Coracina pectoralis (White-breasted
Witborskatakoeroe [Afrikaans]; Witborst-rupsvogel
[Dutch]; Échenilleur à ventre blanc [French]; Weißbrust-raupenfänger
[German]; Lagarteiro-cinzento-e-branco [Portuguese]
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Deuterostomia > Chordata >
Craniata > Vertebrata (vertebrates) > Gnathostomata (jawed
vertebrates) > Teleostomi (teleost fish) > Osteichthyes (bony fish) > Class:
fish) > Stegocephalia (terrestrial
vertebrates) > Tetrapoda
(four-legged vertebrates) > Reptiliomorpha > Amniota >
Reptilia (reptiles) >
Romeriida > Diapsida > Archosauromorpha > Archosauria >
(dinosaurs) > Saurischia > Theropoda (bipedal predatory dinosaurs) >
Coelurosauria > Maniraptora >Aves
(birds) > Order: Passeriformes
> Family: Campephagidae
Distribution and habitat
Patchily distributed across sub-Saharan Africa, occurring
along the band of Sahel savanna and Mesic woodland, from West to East Africa. It
also has a separate population south of the equator from Tanzania, Zambia and
Angola to southern Africa. Here it is uncommon, with the bulk of the population
in Zimbabwe, extending into the Caprivi Strip, northern Botswana, northern
Mozambique and the Limpopo Province, with isolated populations in the south of
Botswana and Mozambique. It generally favours well developed Mopane (Colosphermum
mopane) and Miombo (Brachystegia) woodland, occasionally occupying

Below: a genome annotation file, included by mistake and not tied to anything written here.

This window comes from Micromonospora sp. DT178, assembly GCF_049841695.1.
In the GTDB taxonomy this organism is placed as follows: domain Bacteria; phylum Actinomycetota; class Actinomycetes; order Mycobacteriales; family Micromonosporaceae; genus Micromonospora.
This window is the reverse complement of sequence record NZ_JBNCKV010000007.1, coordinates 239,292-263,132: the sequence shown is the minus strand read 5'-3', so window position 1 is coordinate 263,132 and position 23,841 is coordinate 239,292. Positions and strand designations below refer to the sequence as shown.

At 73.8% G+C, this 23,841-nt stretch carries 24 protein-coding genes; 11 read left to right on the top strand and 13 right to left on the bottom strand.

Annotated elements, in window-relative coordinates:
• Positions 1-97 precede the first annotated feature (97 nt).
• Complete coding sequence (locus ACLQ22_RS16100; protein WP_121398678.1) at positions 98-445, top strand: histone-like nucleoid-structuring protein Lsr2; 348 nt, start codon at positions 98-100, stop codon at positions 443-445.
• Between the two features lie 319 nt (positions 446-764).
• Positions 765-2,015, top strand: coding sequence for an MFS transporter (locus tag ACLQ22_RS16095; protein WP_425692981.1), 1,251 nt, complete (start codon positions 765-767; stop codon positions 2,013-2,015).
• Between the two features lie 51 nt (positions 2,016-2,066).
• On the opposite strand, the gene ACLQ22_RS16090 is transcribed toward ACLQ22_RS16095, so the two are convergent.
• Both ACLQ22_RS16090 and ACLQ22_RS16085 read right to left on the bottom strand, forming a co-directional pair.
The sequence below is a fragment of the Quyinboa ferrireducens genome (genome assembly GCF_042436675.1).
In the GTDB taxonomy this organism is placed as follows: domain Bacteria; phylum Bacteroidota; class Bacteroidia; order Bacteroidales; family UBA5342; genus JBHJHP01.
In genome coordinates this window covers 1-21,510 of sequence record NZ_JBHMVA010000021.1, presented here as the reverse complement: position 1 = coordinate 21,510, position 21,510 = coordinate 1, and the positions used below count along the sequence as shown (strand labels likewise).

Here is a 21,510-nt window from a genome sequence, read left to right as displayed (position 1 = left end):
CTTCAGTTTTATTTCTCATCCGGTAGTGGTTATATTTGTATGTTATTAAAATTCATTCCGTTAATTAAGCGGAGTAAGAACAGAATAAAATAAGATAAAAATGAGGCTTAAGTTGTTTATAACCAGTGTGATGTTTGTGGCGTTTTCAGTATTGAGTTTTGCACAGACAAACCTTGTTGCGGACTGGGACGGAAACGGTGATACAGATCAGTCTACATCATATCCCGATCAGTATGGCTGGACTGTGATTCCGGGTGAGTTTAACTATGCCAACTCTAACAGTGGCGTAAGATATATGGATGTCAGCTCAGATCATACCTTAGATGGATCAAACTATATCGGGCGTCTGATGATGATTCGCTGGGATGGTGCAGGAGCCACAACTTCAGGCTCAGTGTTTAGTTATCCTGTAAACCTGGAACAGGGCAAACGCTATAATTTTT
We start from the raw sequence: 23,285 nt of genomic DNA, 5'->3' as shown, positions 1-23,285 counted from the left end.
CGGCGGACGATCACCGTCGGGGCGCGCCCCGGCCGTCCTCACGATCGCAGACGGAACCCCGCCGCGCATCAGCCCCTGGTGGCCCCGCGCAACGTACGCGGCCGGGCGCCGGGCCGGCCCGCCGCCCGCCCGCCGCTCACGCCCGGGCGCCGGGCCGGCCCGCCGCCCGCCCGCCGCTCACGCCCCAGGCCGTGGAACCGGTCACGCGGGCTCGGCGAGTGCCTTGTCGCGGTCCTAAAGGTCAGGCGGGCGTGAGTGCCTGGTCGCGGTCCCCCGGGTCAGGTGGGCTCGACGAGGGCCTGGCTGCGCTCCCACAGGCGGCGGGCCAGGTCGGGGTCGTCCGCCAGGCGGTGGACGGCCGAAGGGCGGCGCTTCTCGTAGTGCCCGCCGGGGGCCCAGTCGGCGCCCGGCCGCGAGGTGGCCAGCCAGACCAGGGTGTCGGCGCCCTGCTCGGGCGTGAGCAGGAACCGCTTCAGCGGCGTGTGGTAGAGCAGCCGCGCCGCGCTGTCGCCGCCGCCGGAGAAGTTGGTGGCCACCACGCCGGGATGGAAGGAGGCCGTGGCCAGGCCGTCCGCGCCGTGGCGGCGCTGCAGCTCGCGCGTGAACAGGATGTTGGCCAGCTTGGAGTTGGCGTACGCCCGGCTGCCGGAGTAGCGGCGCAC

Distribution of White-breasted cuckooshrike in
southern Africa, based on statistical smoothing of the records from
first SA Bird Atlas Project (©
Animal Demography unit, University of
Cape Town; smoothing by Birgit Erni and Francesca Little). Colours range
from dark blue (most common) through to yellow (least common).
See here for the latest distribution
from the SABAP2.
It mainly eats caterpillars, gleaning them from the trunk,
branches and leaves of trees, occasionally joining mixed-species foraging
flocks. It also takes advantage of termite alate emergences, hawking them on the
- The nest is built solely by the female and consists of a shallow bowl made
of twigs and leaf petioles, covered in old-man's beard lichen (Usnea) and
cemented with spider web. It is usually placed on a thick branch or in
horizontal fork, often 6-20 metres above ground. Once the chicks have left
the nest it is destroyed.
- It lays 1-2 eggs, which in one observation were incubated by both sexes
for 23 days.
- The chicks are fed by both parents, leaving the nest after about 24
days, becoming independent 2-3 months later but still remaining with the
adults until the next breeding season.
Rare in southern Africa but technically not threatened,
although fragmentation of miombo (Brachystegia) woodlands in Zimbabwe may
be cause for concern.
Hockey PAR, Dean WRJ and Ryan PG 2005. Roberts
- Birds of southern Africa, VIIth ed. The Trustees of the John Voelcker
Bird Book Fund, Cape Town.